Eitan Frachtenberg, visiting associate professor of computer science at Reed College, supports development of IEEE CS Future of Workforce report
IEEE Industry Engagement Committee Reveals Top Trends and Tech Shaping the “Future of the Workforce” in Latest Report
Report Also Details Key Practices to Support the Shifting Global Labor Market - Virtual Future Tech Forum with Leading Experts to Take Place 7 December 2022 as Complement to Report Release
LOS ALAMITOS, Calif., 1 November 2022 — The IEEE Industry Engagement Committee today published its latest report, Future of Workforce (FoW), revealing the top trends and technologies shaping tomorrow’s global technological workforce. The report, a result of two years of research led by a team of IEEE experts and informed by leading technology professionals, also identifies the primary practices necessary to support and foster the continued growth and development of the new labor market.
“The COVID-19 pandemic upended many facets of the ways in which we work,” said Dejan Milojicic, distinguished technologist at Hewlett Packard Labs and former IEEE Computer Society (CS) president (2014). “While some aspects of our work environment have returned to pre-pandemic ways, many others have not, and evidence suggests that they won’t. Given IEEE CS’s commitment to the continued development and advancement of the global tech community, it was important to identify the factors influencing the ‘new normal’ to ensure we can support and encourage the workforce of tomorrow. The findings from the Future of Workforce Report allow us to do just that.”
Based on the results of expert-led panel events held in 10 regions across the globe featuring a representative mix of technological professionals, and a comprehensive survey of IEEE Members on aspects of the future of the workforce, the FoW Report uncovered a number of recurring trends and key factors that have impacted and will continue to affect the future of the technological workforce. Findings include the rise of emerging economies (economic perspective); global warming (ecological perspective); more remote offices and the distance economy (technological perspective) and increased expectation of trust and ethical behaviors (societal perspective).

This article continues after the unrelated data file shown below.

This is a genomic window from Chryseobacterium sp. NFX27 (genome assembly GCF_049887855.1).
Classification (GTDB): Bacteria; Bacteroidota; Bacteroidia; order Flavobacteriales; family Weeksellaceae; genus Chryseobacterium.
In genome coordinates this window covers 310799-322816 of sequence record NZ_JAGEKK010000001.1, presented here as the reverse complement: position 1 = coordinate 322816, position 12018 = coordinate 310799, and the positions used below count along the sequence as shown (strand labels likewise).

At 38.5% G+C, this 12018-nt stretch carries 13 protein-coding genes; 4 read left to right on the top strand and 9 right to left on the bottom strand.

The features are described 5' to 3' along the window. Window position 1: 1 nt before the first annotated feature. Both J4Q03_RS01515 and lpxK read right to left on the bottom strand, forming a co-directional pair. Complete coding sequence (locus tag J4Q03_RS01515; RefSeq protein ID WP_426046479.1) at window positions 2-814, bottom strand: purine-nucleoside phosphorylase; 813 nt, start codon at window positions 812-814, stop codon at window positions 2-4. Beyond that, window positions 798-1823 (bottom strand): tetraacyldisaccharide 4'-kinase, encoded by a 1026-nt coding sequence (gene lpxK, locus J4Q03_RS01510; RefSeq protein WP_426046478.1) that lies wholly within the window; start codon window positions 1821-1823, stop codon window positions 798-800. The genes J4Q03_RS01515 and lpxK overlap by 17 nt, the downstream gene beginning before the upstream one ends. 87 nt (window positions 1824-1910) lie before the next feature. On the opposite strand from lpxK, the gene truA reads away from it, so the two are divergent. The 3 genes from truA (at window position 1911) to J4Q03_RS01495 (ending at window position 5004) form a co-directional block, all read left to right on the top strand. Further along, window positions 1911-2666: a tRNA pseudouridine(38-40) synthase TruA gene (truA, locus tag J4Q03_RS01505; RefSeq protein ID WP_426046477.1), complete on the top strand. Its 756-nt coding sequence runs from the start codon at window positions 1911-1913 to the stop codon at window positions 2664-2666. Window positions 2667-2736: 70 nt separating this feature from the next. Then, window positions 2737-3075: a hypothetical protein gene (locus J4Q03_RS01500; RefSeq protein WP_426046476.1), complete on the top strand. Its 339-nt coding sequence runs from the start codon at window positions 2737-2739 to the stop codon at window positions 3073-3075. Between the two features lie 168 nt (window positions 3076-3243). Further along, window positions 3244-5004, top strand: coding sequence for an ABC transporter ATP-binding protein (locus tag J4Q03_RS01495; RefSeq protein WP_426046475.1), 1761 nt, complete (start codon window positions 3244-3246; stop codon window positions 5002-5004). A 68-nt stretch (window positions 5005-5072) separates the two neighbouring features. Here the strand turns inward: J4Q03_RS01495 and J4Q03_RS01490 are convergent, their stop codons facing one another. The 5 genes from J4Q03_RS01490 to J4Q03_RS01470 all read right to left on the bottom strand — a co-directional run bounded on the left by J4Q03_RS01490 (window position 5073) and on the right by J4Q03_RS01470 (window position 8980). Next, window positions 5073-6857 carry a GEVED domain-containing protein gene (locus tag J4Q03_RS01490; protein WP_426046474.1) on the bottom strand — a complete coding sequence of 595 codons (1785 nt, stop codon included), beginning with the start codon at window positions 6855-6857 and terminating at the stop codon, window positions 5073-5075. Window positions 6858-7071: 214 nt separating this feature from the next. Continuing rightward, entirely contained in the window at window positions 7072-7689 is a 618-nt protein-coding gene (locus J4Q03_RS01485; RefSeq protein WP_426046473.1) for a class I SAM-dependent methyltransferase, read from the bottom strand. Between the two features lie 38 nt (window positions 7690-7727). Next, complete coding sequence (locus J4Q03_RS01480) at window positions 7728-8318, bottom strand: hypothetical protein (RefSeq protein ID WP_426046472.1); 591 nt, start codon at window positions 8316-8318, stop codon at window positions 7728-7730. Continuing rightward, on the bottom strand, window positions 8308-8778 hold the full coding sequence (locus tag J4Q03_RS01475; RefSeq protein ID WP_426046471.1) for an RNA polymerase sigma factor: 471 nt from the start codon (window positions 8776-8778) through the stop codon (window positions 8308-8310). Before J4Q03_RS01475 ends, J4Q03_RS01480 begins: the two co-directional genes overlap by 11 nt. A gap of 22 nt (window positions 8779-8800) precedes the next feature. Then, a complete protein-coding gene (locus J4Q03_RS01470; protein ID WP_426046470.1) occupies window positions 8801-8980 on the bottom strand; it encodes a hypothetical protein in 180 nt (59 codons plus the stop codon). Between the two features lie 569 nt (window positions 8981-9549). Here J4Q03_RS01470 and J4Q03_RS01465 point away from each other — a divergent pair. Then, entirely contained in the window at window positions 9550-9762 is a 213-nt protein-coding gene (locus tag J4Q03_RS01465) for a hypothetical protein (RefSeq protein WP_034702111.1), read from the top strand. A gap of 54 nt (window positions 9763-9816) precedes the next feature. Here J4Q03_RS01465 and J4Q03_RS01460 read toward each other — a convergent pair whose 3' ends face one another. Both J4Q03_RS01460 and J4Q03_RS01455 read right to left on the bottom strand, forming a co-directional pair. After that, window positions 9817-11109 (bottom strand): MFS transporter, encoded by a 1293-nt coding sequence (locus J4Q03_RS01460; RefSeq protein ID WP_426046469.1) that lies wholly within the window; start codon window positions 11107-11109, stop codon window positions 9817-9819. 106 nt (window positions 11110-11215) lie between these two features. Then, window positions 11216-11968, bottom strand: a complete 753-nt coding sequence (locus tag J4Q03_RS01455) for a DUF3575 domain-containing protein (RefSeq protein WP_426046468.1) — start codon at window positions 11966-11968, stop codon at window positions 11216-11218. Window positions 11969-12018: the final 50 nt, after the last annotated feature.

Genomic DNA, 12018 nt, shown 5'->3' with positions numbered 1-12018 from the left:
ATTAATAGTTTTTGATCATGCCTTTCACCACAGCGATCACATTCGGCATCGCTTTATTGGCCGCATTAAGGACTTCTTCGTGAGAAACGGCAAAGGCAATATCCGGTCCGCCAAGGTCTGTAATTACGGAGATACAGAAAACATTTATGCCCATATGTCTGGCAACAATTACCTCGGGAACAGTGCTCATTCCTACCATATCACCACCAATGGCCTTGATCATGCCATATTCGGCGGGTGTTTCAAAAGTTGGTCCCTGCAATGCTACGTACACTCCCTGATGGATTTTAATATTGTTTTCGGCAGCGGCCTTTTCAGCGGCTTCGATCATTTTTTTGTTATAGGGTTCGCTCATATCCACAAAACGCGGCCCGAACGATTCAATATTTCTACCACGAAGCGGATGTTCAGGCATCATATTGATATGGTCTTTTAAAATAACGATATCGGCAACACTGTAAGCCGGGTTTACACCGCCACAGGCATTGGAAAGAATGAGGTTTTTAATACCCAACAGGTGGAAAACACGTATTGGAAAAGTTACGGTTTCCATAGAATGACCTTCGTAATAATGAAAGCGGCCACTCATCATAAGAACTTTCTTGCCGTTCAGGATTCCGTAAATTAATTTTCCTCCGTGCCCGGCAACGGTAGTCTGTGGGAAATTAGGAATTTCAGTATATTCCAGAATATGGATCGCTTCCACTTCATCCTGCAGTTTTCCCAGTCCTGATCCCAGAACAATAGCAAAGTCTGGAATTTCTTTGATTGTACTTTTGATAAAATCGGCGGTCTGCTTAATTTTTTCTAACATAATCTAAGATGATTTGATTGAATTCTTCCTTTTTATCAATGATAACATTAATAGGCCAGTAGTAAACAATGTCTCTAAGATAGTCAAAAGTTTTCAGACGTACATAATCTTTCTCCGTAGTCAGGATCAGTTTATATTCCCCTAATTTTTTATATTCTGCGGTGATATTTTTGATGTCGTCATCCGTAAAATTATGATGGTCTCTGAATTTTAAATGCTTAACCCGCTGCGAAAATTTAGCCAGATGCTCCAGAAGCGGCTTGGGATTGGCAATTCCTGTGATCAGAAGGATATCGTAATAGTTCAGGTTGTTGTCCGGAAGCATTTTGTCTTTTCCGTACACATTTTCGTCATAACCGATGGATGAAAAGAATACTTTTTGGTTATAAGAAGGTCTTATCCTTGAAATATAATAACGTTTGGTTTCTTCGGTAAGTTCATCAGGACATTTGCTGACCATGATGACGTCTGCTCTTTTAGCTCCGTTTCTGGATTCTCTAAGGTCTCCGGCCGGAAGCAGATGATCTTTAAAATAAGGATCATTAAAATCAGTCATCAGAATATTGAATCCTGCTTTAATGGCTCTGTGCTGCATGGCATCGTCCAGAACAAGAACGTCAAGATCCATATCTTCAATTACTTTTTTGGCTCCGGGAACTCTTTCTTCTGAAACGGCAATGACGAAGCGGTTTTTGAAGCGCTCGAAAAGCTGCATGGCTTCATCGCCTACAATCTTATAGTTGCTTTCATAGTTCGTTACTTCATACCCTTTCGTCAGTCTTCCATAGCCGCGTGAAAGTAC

Additionally, the report revealed some of the top technological advancements transforming and enabling the workforce of tomorrow. Key innovations/developments identified include Bring Your Own Device (BYOD); Artificial Intelligence (AI) as knowledge; quantum computing; and smart building and smart cities, to name a few.
Not only does the FoW Report present findings, but it also proposes actionable practices that the larger ecosystem, including industry professionals, governments, academia, and professional organizations, should embrace to support the emerging workforce. For industry, the report recommends finding ways to foster innovation and creativity in remote settings. For governments, a recommendation is to increase resources to support behavioral skills training. For academia, the report points to the importance of developing teachers with strong intercultural awareness, emotional intelligence, and ethical and critical thinking. And for professional organizations, the report suggests growing Diversity, Equity, and Inclusion (DEI) efforts to help improve equity in labor markets as a means to support the workforce of the future.
“Ultimately what we’ve found is that it’s not just a single action or one set of individuals that will be most successful in engaging, supporting, and growing the evolving workforce,” said Tom Coughlin, President of Coughlin Associates and a lead Future of Workforce Report author. “It’s going to take the full community engaging in a variety of ongoing activities and measures, consistent with the local culture and particular industry segment, to ensure that the workforce, and the industry itself, will continue to thrive.”